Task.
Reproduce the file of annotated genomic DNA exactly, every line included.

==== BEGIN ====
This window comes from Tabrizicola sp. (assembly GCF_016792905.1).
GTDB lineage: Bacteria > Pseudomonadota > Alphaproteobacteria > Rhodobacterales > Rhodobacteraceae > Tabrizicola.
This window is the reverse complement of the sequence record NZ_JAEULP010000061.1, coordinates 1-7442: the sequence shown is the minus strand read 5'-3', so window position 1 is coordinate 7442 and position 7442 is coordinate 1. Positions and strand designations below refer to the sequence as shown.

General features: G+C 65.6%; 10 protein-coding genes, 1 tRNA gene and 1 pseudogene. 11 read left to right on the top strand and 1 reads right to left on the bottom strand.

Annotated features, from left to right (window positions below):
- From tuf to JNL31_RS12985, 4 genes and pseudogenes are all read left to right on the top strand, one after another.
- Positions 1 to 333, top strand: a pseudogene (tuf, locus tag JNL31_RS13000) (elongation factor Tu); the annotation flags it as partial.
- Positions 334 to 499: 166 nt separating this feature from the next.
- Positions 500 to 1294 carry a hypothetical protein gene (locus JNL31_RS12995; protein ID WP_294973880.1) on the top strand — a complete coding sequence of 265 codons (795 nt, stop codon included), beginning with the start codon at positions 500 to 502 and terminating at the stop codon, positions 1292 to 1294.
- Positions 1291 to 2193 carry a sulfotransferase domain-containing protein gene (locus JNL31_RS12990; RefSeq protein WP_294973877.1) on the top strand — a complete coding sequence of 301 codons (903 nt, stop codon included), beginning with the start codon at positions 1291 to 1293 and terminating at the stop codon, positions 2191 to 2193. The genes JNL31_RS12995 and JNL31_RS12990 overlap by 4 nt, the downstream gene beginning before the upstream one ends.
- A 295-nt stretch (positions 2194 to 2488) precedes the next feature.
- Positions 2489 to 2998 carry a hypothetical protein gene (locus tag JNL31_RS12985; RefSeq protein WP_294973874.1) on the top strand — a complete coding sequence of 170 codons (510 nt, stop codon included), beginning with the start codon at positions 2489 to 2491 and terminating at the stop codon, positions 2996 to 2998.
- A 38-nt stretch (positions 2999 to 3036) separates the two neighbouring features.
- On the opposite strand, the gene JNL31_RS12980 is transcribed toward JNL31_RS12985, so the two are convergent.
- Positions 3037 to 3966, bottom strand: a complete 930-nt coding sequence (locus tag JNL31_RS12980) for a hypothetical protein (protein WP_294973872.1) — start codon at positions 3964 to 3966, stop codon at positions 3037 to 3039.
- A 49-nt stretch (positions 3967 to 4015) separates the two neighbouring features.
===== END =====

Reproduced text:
This window comes from Tabrizicola sp. (assembly GCF_016792905.1).
GTDB lineage: Bacteria > Pseudomonadota > Alphaproteobacteria > Rhodobacterales > Rhodobacteraceae > Tabrizicola.
This window is the reverse complement of the sequence record NZ_JAEULP010000061.1, coordinates 1-7442: the sequence shown is the minus strand read 5'-3', so window position 1 is coordinate 7442 and position 7442 is coordinate 1. Positions and strand designations below refer to the sequence as shown.

General features: G+C 65.6%; 10 protein-coding genes, 1 tRNA gene and 1 pseudogene. 11 read left to right on the top strand and 1 reads right to left on the bottom strand.

Annotated features, from left to right (window positions below):
- From tuf to JNL31_RS12985, 4 genes and pseudogenes are all read left to right on the top strand, one after another.
- Positions 1 to 333, top strand: a pseudogene (tuf, locus tag JNL31_RS13000) (elongation factor Tu); the annotation flags it as partial.
- Positions 334 to 499: 166 nt separating this feature from the next.
- Positions 500 to 1294 carry a hypothetical protein gene (locus JNL31_RS12995; protein ID WP_294973880.1) on the top strand — a complete coding sequence of 265 codons (795 nt, stop codon included), beginning with the start codon at positions 500 to 502 and terminating at the stop codon, positions 1292 to 1294.
- Positions 1291 to 2193 carry a sulfotransferase domain-containing protein gene (locus JNL31_RS12990; RefSeq protein WP_294973877.1) on the top strand — a complete coding sequence of 301 codons (903 nt, stop codon included), beginning with the start codon at positions 1291 to 1293 and terminating at the stop codon, positions 2191 to 2193. The genes JNL31_RS12995 and JNL31_RS12990 overlap by 4 nt, the downstream gene beginning before the upstream one ends.
- A 295-nt stretch (positions 2194 to 2488) precedes the next feature.
- Positions 2489 to 2998 carry a hypothetical protein gene (locus tag JNL31_RS12985; RefSeq protein WP_294973874.1) on the top strand — a complete coding sequence of 170 codons (510 nt, stop codon included), beginning with the start codon at positions 2489 to 2491 and terminating at the stop codon, positions 2996 to 2998.
- A 38-nt stretch (positions 2999 to 3036) separates the two neighbouring features.
- On the opposite strand, the gene JNL31_RS12980 is transcribed toward JNL31_RS12985, so the two are convergent.
- Positions 3037 to 3966, bottom strand: a complete 930-nt coding sequence (locus tag JNL31_RS12980) for a hypothetical protein (protein WP_294973872.1) — start codon at positions 3964 to 3966, stop codon at positions 3037 to 3039.
- A 49-nt stretch (positions 3967 to 4015) separates the two neighbouring features.